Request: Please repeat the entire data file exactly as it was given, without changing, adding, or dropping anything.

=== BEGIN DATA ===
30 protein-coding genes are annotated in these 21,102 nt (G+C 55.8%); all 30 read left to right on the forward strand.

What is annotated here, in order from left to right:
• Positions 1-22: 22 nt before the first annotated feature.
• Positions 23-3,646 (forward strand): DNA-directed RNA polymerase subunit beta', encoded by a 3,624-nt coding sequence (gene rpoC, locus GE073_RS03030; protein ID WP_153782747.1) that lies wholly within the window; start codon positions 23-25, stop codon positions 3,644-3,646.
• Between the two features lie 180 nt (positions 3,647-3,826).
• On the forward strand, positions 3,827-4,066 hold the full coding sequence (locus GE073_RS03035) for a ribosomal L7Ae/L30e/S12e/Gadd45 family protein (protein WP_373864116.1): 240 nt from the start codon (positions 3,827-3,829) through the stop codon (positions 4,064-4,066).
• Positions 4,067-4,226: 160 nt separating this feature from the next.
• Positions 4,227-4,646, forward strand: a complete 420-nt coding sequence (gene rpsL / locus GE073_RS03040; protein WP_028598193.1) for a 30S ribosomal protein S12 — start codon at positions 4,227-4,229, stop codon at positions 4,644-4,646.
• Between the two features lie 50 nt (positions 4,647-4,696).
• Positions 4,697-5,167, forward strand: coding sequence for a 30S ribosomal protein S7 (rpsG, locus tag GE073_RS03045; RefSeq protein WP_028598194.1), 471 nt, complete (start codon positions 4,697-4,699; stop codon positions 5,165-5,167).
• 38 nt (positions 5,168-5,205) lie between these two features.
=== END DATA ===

30 protein-coding genes are annotated in these 21,102 nt (G+C 55.8%); all 30 read left to right on the forward strand.

What is annotated here, in order from left to right:
• Positions 1-22: 22 nt before the first annotated feature.
• Positions 23-3,646 (forward strand): DNA-directed RNA polymerase subunit beta', encoded by a 3,624-nt coding sequence (gene rpoC, locus GE073_RS03030; protein ID WP_153782747.1) that lies wholly within the window; start codon positions 23-25, stop codon positions 3,644-3,646.
• Between the two features lie 180 nt (positions 3,647-3,826).
• On the forward strand, positions 3,827-4,066 hold the full coding sequence (locus GE073_RS03035) for a ribosomal L7Ae/L30e/S12e/Gadd45 family protein (protein WP_373864116.1): 240 nt from the start codon (positions 3,827-3,829) through the stop codon (positions 4,064-4,066).
• Positions 4,067-4,226: 160 nt separating this feature from the next.
• Positions 4,227-4,646, forward strand: a complete 420-nt coding sequence (gene rpsL / locus GE073_RS03040; protein WP_028598193.1) for a 30S ribosomal protein S12 — start codon at positions 4,227-4,229, stop codon at positions 4,644-4,646.
• Between the two features lie 50 nt (positions 4,647-4,696).
• Positions 4,697-5,167, forward strand: coding sequence for a 30S ribosomal protein S7 (rpsG, locus tag GE073_RS03045; RefSeq protein WP_028598194.1), 471 nt, complete (start codon positions 4,697-4,699; stop codon positions 5,165-5,167).
• 38 nt (positions 5,168-5,205) lie between these two features.